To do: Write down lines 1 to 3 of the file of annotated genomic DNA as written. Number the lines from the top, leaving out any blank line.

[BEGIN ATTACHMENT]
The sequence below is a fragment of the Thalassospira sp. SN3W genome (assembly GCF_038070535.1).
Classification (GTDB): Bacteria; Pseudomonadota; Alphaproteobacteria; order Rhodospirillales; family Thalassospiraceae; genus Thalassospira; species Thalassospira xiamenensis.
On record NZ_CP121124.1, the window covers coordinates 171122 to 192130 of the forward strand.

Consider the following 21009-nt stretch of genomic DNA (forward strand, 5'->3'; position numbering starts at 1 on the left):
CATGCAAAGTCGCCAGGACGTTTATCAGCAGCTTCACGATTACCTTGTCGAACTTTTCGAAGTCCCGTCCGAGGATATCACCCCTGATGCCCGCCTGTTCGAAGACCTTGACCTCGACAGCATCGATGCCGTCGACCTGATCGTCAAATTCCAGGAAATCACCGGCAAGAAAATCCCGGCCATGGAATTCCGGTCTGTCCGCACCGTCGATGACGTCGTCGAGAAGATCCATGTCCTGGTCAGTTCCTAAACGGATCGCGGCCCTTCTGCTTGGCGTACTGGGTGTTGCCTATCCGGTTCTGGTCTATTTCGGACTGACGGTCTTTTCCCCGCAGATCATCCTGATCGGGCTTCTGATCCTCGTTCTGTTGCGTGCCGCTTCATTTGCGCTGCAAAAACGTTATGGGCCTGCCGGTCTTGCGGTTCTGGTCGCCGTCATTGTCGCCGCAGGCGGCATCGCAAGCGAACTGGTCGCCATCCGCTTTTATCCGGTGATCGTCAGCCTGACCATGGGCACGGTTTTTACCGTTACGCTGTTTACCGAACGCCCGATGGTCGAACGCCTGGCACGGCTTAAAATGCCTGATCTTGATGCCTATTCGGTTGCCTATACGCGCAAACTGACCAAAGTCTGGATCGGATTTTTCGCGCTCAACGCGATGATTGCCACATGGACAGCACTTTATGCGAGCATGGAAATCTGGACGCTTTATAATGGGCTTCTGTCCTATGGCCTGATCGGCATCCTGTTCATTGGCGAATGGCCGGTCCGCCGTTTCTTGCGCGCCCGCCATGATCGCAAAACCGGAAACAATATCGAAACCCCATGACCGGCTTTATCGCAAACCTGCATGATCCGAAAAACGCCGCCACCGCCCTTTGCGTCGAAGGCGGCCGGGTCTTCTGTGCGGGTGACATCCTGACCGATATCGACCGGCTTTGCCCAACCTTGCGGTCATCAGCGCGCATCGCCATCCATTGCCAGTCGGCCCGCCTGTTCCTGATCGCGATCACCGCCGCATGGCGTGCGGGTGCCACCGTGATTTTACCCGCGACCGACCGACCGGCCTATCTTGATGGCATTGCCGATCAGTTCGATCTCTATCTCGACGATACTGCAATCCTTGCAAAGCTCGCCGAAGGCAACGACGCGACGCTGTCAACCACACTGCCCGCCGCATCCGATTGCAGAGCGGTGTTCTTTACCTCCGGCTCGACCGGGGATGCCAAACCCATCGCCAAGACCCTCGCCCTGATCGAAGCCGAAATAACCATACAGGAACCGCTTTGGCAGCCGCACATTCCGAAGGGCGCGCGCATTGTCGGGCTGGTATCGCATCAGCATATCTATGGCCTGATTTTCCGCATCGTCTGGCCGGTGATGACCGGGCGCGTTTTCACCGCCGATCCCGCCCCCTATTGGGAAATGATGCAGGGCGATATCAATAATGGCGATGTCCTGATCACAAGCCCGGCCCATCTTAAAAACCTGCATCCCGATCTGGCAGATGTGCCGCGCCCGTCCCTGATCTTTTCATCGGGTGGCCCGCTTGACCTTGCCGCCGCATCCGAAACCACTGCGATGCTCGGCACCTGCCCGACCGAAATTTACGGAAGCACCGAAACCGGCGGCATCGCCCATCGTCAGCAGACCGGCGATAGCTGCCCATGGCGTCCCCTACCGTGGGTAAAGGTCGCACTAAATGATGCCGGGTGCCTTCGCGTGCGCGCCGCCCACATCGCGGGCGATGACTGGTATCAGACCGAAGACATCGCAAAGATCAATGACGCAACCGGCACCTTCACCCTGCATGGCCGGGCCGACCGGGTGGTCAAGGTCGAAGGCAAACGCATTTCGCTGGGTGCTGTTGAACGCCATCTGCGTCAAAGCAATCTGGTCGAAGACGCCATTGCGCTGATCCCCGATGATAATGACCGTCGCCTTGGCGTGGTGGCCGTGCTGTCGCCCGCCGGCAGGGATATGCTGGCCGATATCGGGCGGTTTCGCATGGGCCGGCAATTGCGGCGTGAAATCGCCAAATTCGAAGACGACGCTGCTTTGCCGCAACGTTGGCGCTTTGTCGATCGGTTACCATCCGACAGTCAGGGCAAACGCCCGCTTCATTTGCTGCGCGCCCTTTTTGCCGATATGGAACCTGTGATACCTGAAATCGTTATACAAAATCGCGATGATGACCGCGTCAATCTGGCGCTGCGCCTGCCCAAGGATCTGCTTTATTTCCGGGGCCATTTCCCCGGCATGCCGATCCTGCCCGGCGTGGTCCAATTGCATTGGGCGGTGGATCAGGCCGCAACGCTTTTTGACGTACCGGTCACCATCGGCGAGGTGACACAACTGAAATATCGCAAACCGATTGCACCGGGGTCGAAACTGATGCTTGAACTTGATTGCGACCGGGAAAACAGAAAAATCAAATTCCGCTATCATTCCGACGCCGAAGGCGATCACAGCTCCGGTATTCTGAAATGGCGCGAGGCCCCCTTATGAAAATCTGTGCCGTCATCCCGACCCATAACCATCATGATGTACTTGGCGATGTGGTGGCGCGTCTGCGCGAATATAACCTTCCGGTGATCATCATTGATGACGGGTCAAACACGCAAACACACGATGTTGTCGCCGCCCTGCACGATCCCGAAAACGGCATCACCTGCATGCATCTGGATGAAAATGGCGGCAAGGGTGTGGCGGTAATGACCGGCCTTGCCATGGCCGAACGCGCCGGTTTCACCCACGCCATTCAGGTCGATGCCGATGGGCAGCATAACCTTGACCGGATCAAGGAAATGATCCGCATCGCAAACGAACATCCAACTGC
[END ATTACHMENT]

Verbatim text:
The sequence below is a fragment of the Thalassospira sp. SN3W genome (assembly GCF_038070535.1).
Classification (GTDB): Bacteria; Pseudomonadota; Alphaproteobacteria; order Rhodospirillales; family Thalassospiraceae; genus Thalassospira; species Thalassospira xiamenensis.
On record NZ_CP121124.1, the window covers coordinates 171122 to 192130 of the forward strand.